Did a 1990s-era Internet meme inspire "The Most Interesting Man in the World" TV commercials for Dos Equis beer?
Spoiler alert: Turns out no, at least according to the company that created the popular ad campaign in 2006, but asking the question did let me find out who did inspire the commercial series -- that answer is interesting - and it also turned up something of a coincidence.
I was prompted to ask the question after reading this fictitious college application essay that's been rattling around the Internet since as early as 1990. Here's how it starts:
This is an actual essay written by a college applicant to NYU in response to this question:
3A. IN ORDER FOR THE ADMISSIONS STAFF OF OUR COLLEGE TO GET TO KNOW YOU, THE APPLICANT, BETTER, WE ASK THAT YOU ANSWER THE FOLLOWING QUESTION: ARE THERE ANY SIGNIFICANT EXPERIENCES YOU HAVE HAD, OR ACCOMPLISHMENTS YOU HAVE REALIZED, THAT HAVE HELPED TO DEFINE YOU AS A PERSON?
I am a dynamic figure, often seen scaling walls and crushing ice. I have been known to remodel train stations on my lunch breaks, making them more efficient in the area of heat retention. I translate ethnic slurs for Cuban refugees, I write award-winning operas, I manage time efficiently.
Occasionally, I tread water for three days in a row. I woo women with my sensuous and godlike trombone playing, I can pilot bicycles up severe inclines with unflagging speed, and I cook Thirty-Minute Brownies in twenty minutes. I am an expert in stucco, a veteran in love, and an outlaw in Peru.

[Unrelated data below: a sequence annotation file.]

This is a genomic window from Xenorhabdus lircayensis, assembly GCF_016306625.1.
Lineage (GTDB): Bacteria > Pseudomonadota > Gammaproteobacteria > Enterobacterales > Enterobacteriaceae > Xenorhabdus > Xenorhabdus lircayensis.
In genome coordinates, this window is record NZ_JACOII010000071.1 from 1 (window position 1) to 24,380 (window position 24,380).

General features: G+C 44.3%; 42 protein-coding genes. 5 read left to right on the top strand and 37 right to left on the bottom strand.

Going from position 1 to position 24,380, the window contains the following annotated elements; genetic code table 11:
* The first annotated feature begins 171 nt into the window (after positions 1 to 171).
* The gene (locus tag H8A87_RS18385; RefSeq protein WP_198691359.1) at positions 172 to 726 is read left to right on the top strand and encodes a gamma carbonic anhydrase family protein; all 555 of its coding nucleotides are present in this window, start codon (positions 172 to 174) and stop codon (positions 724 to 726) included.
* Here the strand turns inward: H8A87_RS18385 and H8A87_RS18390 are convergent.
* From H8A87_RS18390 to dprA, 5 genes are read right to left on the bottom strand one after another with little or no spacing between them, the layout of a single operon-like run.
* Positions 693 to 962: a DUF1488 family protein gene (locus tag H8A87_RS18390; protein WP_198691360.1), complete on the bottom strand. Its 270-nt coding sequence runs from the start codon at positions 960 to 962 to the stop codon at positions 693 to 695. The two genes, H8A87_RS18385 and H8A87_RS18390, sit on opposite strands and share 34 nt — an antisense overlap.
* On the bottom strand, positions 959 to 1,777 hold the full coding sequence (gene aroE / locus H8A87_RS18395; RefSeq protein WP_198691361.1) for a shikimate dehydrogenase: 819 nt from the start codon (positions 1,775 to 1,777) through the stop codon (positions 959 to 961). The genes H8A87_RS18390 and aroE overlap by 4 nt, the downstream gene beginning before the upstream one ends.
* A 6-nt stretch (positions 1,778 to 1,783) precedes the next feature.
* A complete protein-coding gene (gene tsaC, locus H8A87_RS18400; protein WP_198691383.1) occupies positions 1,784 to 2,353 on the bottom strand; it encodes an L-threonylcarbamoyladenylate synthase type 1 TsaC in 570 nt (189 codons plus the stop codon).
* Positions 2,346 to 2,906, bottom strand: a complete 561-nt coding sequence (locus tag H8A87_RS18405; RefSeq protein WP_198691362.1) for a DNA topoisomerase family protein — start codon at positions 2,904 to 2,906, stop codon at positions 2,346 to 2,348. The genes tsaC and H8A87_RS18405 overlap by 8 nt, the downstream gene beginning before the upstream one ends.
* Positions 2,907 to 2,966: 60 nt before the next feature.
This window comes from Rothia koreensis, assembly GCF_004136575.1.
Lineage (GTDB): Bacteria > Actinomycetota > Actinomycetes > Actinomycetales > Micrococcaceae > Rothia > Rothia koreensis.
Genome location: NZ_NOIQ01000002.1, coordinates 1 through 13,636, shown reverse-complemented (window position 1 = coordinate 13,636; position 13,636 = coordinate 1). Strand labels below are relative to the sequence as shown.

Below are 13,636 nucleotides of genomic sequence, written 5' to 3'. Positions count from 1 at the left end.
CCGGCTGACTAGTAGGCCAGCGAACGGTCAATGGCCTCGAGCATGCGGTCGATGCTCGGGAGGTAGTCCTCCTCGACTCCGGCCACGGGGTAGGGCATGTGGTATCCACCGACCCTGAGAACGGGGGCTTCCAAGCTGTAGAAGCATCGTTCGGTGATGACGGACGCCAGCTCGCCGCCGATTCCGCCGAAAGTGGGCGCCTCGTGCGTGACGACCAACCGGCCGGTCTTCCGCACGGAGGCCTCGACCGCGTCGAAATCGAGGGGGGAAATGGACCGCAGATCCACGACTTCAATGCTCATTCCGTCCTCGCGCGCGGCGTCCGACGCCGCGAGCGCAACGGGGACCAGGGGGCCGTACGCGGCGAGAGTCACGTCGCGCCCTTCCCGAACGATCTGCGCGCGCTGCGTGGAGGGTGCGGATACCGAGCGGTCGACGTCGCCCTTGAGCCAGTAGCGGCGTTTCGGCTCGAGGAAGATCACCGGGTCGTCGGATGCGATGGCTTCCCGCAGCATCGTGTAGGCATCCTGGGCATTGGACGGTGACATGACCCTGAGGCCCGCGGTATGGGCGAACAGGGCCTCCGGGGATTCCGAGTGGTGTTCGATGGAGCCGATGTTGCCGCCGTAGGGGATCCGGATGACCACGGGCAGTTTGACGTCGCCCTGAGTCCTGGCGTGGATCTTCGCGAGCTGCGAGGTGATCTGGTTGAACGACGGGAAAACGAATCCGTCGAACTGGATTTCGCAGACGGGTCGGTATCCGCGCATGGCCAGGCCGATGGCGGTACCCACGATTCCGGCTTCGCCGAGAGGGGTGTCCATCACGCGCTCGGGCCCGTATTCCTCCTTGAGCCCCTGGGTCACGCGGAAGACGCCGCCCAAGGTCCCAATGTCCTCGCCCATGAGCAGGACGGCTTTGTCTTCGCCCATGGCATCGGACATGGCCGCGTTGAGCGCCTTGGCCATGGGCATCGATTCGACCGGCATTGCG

There's more but you get the idea ... and if you get the idea you know that this "essay" sounds an awful lot like it was written by "The Most Interesting Man in the World" when he was merely "The Most Interesting College Applicant in the World."
So I sent an email to the company responsible for the "Most Interesting Man" (MIM) ads, Havas Worldwide, and received the following reply from Yvonne Bond, global communications director:
"Any similarity seems to be rather a coincidence. The idea and the MIM was concepted from watching guys in bars brag about all the adventures they purport to have had. And how else to reflect it back but from a humble soul who had actually really done all those things?"
A coincidence. Barroom braggarts. Humble soul. Fair enough.
But here's another apparent coincidence: The writer of the fictitious essay was reportedly applying for admittance to New York University. And the global headquarters of Havas Worldwide is located in ... New York City.
Stay skeptical, my friends.